A wonderful key point to our salvation and hope is shown in the words, “It is your Father’s good pleasure to give you the kingdom.” (Luke 12:32) This is also shown to us by means of the precious promises found in his Word. These promises should be a source of strength and encouragement to the Lord’s people. “Be thou faithful unto death, and I will give thee a crown of life.” (Rev. 2:10) The Apostle Paul reminds us, “If ye continue in the faith grounded and settled, and be not moved away from the hope of the gospel, … To whom God would make known what is the riches of the glory of this mystery among the Gentiles; which is Christ in you, the hope of glory.” (Col. 1:23,27) Further, you are privileged to understand this ‘mystery’ of God. It is knowing his Truth which shall make you free from the law of sin and death, and the hand of your adversary, Satan. James urges us, “Submit yourselves therefore to God. Resist the devil, and he will flee from you. Draw nigh to God, and he will draw nigh to you.”—James 4:7,8

It was the Father’s will, and an evidence of his power, that made possible these oath-bound promises. They were assured through the Lord’s sacrificial death as a sin offering, when he “gave himself a ransom for all, to be testified in due time.” (I Tim. 2:6) The same power that brought our Lord from the dead is able to perfect us, by the laying down of our lives and thus sharing in his death. “Henceforth there is laid up for me a crown of righteousness, which the Lord, the righteous judge, shall give me at that day: and not to me only, but unto all them also that love his appearing.”—II Tim. 4:8

Our Father is so loving that he even shows us how to accomplish that which we have to do. “They that be wise shall shine as the brightness of the firmament; and they that turn many to righteousness as the stars for ever and ever.” (Dan. 12:3) The ‘little flock,’ the wise virgins, are those who thoroughly believe the testimony of God, and yield themselves directly to it. They shall be as the “stars of the heaven”—heavenly rulers—Christ and his bride. (Gen. 22:17) We read further, “If any man’s work abide which he hath built thereupon, he shall receive a reward” (I Cor. 3:14); and, in verses 11 and 12, we are told to build upon the foundation “which is Jesus Christ, … gold, silver, precious stones.” This refers to Divine Truth, the blueprint of which is provided by the Master Builder in his Holy Word.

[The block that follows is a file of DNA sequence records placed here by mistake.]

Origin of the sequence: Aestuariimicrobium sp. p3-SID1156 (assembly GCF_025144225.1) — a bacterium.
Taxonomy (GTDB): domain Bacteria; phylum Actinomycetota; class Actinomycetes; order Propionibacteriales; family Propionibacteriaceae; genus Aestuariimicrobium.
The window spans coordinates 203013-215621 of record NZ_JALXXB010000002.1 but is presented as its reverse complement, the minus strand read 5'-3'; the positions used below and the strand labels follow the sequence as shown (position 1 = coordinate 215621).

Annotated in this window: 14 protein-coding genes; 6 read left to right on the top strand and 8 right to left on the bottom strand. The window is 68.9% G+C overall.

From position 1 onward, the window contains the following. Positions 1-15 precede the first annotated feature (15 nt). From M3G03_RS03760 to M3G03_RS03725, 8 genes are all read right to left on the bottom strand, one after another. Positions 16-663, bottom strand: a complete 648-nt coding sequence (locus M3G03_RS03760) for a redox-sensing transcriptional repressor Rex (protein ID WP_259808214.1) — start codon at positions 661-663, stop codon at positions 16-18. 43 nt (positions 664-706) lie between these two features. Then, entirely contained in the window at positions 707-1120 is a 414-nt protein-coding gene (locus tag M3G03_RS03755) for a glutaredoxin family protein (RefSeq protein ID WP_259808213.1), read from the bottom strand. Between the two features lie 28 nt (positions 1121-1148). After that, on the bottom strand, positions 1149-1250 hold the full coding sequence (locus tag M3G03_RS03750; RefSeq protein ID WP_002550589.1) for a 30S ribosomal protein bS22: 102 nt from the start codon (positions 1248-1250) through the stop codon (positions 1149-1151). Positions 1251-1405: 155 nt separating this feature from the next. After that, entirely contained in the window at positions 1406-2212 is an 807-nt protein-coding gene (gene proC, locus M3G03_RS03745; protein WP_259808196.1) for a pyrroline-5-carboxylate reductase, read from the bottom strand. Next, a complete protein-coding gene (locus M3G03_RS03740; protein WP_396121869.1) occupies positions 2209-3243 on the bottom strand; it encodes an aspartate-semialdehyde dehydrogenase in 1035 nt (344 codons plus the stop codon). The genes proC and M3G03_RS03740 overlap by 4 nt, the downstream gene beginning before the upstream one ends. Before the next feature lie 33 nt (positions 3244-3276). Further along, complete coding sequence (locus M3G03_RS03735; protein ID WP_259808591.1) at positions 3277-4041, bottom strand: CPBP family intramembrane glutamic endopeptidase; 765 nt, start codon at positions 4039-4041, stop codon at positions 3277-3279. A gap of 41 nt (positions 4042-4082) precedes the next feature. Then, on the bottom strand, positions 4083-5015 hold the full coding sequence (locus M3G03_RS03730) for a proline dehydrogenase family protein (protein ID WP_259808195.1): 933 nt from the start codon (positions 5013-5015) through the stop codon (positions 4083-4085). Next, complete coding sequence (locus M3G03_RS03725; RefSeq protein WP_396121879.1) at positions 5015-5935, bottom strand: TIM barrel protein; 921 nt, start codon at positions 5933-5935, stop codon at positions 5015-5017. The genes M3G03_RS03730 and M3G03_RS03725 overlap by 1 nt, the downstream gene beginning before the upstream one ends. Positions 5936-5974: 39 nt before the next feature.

It is God who planned the whole matter, and has been working in us. We did not begin the work, our Father did. We read, “It is the same God which worketh all in all.” (I Cor. 12:6) By his grace and mercy, and through his Word, our Father grants to us salvation, and the opportunity to know and to do his will. It is shown to us by the Holy Spirit of understanding, which helps us “to be conformed to the image of his Son.”—Rom. 8: 29

It is the new mind, the new will that is in the school of Christ, that is to be brought into full accord with the Divine will. In purity of heart, purity of intention, and sincerity, we desire to be copies of the dear Son who, as we are told in Colossians 1:15, “is the image of the invisible God.” The Lord Jesus is working with his footstep followers to help them. (Mark 16:20) This assurance is given to us in Philippians 1:6, “Being confident of this very thing, that he which hath begun a good work in you will perform it until the day of Jesus Christ.” Here we have a means to “draw near [to the Father] with a true heart in full assurance of faith,” having our hearts “sprinkled” and our bodies “washed” clean. (Heb. 10:22) This assurance made it possible for his Son to reconcile all things by the blood of the cross, and made it possible for his followers to present their bodies “holy and unblameable and unreproveable in his sight.” (Col. 1:22) Again we have this assurance in chapter 2, verse 2, that their “hearts might be comforted, being knit together in love, and unto all riches of the full assurance of understanding, to the acknowledgement of the mystery of God, and of the Father, and of Christ,” the only begotten Son of God.